Trump Condemned by British Officials After 'Unhelpful' Parsons Green Bomb Tweets

Parsons Green
A police officer next to a street sign near London's Parsons Green Underground station on September 15. Jack Taylor/Getty

British police and a series of British officials have criticized President Donald Trump after he spoke of a "loser terrorist" being behind the bomb attack on Friday in London, before they had identified a suspect or a group had claimed responsibility.

Trump took to Twitter to react quickly to the bomb blast that left 22 people injured at Parsons Green Underground station in west London on Friday. "Loser terrorists must be dealt with in a much tougher manner. The internet is their main recruitment tool which we must cut off & use better!" he wrote.

The frustration reached the highest level of British politics, with Prime Minister Theresa May telling the BBC: "I never think it is helpful for anyone to speculate."

The British leader's former chief of staff Nick Timothy also chimed in on social media.

"True or not - and I'm sure he doesn't know - this is so unhelpful from leader of our ally and intelligence partner," Timothy tweeted.

The criticism did not end there. The very people carrying out a manhunt for the perpetrator of the attack also said Trump's comments only hurt the investigation. "Pure speculation given we don't know who is involved...Any speculation is unhelpful," a London Met police spokesperson told CNN.

After saying that the internet should be "cut off" because of extremists, Trump continued his series of tweets, using the speculation around the perpetrator to tell people he's a better president than Barack Obama.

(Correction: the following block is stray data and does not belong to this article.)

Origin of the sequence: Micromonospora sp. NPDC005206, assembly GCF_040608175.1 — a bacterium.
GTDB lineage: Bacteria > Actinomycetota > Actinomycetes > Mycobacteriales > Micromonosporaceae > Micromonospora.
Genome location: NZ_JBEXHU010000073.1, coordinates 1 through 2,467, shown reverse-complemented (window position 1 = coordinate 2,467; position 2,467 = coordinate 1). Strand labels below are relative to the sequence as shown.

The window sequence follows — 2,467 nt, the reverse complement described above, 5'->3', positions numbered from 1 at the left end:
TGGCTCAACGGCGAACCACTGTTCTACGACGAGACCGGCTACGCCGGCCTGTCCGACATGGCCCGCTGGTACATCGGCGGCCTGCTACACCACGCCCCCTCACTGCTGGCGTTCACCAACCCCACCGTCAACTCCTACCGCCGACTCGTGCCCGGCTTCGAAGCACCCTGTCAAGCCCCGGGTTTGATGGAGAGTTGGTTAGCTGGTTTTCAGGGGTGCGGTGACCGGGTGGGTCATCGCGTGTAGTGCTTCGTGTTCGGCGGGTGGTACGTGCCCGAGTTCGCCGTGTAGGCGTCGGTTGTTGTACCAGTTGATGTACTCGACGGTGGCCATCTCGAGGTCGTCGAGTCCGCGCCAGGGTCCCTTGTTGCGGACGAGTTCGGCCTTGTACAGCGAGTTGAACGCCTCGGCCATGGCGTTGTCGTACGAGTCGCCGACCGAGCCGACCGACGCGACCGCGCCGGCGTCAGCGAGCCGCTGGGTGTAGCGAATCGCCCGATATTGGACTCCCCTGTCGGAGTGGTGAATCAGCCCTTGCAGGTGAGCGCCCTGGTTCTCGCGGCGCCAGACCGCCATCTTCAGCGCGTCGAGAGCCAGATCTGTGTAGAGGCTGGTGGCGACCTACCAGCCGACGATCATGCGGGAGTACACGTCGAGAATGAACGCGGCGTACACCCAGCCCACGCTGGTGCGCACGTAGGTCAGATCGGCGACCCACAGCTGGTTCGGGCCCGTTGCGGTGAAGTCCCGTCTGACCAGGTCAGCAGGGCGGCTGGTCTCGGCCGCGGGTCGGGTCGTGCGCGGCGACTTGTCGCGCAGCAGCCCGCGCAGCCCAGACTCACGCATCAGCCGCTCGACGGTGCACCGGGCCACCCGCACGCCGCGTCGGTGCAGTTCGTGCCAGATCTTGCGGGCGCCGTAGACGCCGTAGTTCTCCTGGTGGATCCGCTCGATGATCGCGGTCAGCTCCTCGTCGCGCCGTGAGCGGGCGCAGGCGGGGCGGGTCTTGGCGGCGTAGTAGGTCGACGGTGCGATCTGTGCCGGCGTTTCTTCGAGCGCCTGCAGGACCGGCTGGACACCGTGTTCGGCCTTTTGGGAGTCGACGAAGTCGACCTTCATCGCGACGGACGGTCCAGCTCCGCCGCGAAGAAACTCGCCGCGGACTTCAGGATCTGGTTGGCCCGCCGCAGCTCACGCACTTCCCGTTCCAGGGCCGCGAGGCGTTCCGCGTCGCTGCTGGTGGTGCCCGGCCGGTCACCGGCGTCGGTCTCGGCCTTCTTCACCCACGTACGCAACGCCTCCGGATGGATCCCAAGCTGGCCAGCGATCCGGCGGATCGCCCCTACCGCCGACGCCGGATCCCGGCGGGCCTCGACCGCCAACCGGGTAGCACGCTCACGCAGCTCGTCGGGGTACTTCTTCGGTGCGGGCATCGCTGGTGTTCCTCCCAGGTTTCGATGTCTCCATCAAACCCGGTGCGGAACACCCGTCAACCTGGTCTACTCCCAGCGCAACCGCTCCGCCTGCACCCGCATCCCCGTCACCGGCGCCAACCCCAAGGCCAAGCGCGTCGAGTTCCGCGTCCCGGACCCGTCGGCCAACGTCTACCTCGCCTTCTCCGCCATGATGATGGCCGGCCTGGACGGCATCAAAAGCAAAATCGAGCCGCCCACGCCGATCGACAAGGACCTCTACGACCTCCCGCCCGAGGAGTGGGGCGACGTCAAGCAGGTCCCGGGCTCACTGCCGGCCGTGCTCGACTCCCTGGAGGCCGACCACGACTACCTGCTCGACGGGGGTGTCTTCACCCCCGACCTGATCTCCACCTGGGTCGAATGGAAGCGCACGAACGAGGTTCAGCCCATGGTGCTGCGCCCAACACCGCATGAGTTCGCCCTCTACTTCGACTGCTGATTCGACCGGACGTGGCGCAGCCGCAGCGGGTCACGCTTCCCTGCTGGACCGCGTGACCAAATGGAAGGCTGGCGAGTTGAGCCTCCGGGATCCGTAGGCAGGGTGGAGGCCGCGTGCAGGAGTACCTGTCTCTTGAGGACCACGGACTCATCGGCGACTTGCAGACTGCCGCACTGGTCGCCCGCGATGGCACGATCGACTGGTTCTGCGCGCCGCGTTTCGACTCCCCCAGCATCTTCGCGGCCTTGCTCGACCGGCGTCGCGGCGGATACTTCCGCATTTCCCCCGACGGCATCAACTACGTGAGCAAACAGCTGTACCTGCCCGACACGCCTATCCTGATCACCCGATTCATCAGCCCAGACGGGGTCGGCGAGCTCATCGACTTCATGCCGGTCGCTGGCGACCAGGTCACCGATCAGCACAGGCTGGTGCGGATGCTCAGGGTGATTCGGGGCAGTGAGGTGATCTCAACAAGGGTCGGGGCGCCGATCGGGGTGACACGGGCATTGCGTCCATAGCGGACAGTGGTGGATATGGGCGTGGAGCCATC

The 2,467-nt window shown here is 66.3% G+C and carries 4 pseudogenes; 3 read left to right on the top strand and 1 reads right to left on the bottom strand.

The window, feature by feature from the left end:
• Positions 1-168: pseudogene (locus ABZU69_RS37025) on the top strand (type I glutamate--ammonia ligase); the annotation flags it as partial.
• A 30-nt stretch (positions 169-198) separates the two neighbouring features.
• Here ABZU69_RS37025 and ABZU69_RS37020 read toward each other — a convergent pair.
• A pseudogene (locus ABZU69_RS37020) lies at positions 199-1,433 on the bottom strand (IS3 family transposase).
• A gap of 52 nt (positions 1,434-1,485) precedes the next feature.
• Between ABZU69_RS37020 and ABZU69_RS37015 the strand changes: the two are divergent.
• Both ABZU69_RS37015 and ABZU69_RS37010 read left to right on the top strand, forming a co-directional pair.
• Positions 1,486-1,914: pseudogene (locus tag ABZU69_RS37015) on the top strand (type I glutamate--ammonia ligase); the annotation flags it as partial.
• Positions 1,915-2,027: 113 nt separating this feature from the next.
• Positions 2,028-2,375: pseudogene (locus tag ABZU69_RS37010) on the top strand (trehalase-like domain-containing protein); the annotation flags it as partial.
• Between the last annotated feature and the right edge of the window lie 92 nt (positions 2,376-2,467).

He attacked his predecessor, claiming Obama's campaign against the Islamic State militant group was slow and ineffective. "We have made more progress in the last nine months against ISIS than the Obama administration has made in 8 years. Must be proactive & nasty!" he wrote.

The attack on a London Underground train came three months after the last attack in the British capital. Britain had suffered four attacks already in 2017, three claimed by ISIS. They include vehicle rammings on two London bridges, one in March and one in June, and one outside a mosque in north London. The other was a suicide bombing in Manchester. Thirty-seven people died in the four attacks.

Police are conducting a manhunt for the main suspect, yet to be named, in the attack. "Counter Terrorism detectives are making fast-time inquiries to establish who was responsible for the incident at Parsons Green tube station," London's Met Police tweeted.

Witnesses shared images of a burning white bucket with wires hanging from its side. Some passengers were injured and suffered burns in an ensuing stampede. The device appeared to have only partially detonated, according to experts. "Clearly, this was a device that was intended to cause significant harm," said May.

This is not the first time that British authorities have been frustrated with their American counterparts. After the Manchester bombing in May that left 22 people dead at an Ariana Grande concert, British and Belgian security officials told Newsweek that U.S. spies were "blabbermouths" for leaking key details about the investigation into the attack.

"They don't understand the complexities of just blurting it out, and the reasons not to. They just think, Oh, I've got something to say, for their own personal aggrandizement quite often," a former British spy chief said.